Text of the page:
Dirty Medicine

Butane hash oil, illegal pesticides, unregulated labs and a looming public health threat

Five years ago a friend handed Will Thysell a piece of “shatter.” The glossy golden marijuana extract immediately intrigued him.

“I just had never seen anything like it,” Thysell says. “The look, the taste, the feel, was completely new.” He tried the potent extract and knew it could help a loved one in chronic pain. His godfather had scarring on his heart and lungs caused by severe shingles — a condition he described as a million burning-hot needles poking him.

“I gave him a dab of it and he just let out this relaxed breath, and he said, ‘It’s like a warm blanket evaporating my shingle pain,” remembers Thysell, who owns Next Level Wellness, a medical marijuana dispensary in South Eugene. “At that point I immediately knew I was going to take it upon myself to do two things: make sure he had enough of it as he needed and that it was going to be as clean as a product that it possibly could be.”

In cannabis circles, stories like Thysell’s are not uncommon: marijuana as a medicine that alleviates ailments like no drug traditionally found in a prescription bottle ever could. Now that medicine comes in more forms than ever. Shatter is a form of butane hash oil (BHO), a cannabis extract or concentrate, which has skyrocketed in popularity in recent years.

The tacky substance has many names for its varying shapes and viscosities — shatter, wax, dabs, resin,  budder, honeycomb, honey oil, crumble or even gummy wax (think cannabis gummy bears).

BHO is arguably the strongest medicine that falls beneath cannabis’ growing umbrella of byproducts, with a range of THC (tetrahydrocannabinol, the psychoactive chemical in pot) averaging 65 to 90 percent. The strongest marijuana flowers typically have THC potency below 20 percent.

The question of the hour, however, isn’t whether BHO is effective as medicine, but whether it’s clean and safe to use. The answer seems to be alarmingly no — at least, not yet.

There is a big, dirty elephant stomping through marijuana crops that most people in the industry, along with the Oregon state agencies that oversee it, aren’t informing the public about: pesticides.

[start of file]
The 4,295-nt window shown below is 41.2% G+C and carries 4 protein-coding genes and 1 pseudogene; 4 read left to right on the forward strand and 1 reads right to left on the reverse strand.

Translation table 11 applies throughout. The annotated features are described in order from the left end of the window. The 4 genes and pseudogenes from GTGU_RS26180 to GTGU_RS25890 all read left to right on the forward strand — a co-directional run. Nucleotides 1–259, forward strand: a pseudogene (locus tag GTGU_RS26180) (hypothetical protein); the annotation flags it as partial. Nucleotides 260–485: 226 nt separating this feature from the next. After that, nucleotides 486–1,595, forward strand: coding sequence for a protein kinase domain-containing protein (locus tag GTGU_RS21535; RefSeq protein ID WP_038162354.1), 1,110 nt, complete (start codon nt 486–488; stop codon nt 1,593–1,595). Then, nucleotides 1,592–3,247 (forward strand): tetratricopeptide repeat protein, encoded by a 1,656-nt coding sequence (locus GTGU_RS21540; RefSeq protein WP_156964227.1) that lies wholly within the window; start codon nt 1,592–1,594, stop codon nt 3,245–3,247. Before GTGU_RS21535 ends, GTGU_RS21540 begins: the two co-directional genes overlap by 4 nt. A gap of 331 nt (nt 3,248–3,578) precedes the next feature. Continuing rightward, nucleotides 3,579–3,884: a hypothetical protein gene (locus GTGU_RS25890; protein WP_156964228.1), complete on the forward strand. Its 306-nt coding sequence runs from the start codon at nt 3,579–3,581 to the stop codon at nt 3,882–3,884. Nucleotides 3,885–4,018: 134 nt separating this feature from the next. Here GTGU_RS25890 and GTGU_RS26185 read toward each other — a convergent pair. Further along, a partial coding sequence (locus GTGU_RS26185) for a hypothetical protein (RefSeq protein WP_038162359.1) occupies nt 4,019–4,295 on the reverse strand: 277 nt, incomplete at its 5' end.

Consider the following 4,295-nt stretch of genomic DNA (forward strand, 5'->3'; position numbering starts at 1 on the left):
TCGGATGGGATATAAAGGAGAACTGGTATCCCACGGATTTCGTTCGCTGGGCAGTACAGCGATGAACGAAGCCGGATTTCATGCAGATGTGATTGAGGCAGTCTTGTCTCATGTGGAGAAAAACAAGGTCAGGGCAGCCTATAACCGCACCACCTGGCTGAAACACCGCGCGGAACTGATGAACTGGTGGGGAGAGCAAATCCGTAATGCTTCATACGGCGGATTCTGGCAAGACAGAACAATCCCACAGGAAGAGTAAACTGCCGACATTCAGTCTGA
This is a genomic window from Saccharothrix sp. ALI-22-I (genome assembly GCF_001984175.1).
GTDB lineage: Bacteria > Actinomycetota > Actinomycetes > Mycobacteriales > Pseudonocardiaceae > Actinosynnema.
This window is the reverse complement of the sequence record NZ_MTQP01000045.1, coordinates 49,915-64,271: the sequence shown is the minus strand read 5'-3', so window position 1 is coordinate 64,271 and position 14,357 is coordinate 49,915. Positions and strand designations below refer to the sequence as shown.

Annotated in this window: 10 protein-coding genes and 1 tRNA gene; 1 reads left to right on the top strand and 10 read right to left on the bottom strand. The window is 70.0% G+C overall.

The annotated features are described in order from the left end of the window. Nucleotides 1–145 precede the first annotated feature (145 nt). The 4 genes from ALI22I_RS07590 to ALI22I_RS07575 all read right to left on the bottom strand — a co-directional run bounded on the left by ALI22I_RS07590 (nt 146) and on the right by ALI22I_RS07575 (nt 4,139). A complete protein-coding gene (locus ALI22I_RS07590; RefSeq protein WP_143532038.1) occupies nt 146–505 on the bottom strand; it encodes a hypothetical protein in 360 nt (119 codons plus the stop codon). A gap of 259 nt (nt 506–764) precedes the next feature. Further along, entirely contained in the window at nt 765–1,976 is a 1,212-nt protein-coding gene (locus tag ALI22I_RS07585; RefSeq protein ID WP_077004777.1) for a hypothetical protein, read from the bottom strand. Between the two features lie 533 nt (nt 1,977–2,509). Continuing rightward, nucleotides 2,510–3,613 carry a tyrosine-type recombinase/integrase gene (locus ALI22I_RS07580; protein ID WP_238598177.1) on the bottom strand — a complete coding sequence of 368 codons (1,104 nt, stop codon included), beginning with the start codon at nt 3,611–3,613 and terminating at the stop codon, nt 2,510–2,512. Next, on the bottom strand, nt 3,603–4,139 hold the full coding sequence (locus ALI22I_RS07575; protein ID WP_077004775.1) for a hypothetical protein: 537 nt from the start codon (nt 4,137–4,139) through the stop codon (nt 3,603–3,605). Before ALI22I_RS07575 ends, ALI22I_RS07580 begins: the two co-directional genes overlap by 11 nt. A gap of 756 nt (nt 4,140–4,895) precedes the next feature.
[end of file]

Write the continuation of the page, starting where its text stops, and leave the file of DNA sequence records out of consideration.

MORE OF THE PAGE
Consumers are unknowingly ingesting and inhaling concentrated pesticides at unprecedented levels when using BHO, more so than when consuming marijuana flowers. Found on the shelves of your local dispensary and made illegally in homes across the country, BHO has tested positive for toxic levels of pesticides, many of whose chemical compounds have been linked to cancer.

In addition, any pesticide use on cannabis crops is technically illegal, as it has not been approved by the Environmental Protection Agency (EPA), the federal body charged with regulating pesticides.

Meanwhile there is no regulation, accreditation or tracking of cannabis testing labs by the state.

Welcome to the Wild West of weed.

‘We not only don’t have to report our findings, there is in fact nowhere to report them, and i haven’t found anyone in the state system that seems to care,’ says Rodger Voelker, lab director for OG Analytical. Photo by Trask Bedortha.

The White Papers

“Pesticide use on cannabis is an emerging public health threat.”

That’s the first line in the introduction to “Pesticide Use On Cannabis,” a study released in June 2015 by Eugene chemist Rodger Voelker and Portland biologist Mowgli Holmes. The study is part of a series of white paper reports on cannabis available to the public at cannabissafetyinstitute.org.

The white paper continues, “The data in this paper indicate that pesticides can now be found on close to half of the cannabis sold in Oregon dispensaries. The potential dangers of this situation are magnified by the increase in popularity of cannabis extracts. These are made by processes that appear to concentrate pesticides, leading to extremely high levels in the final product.”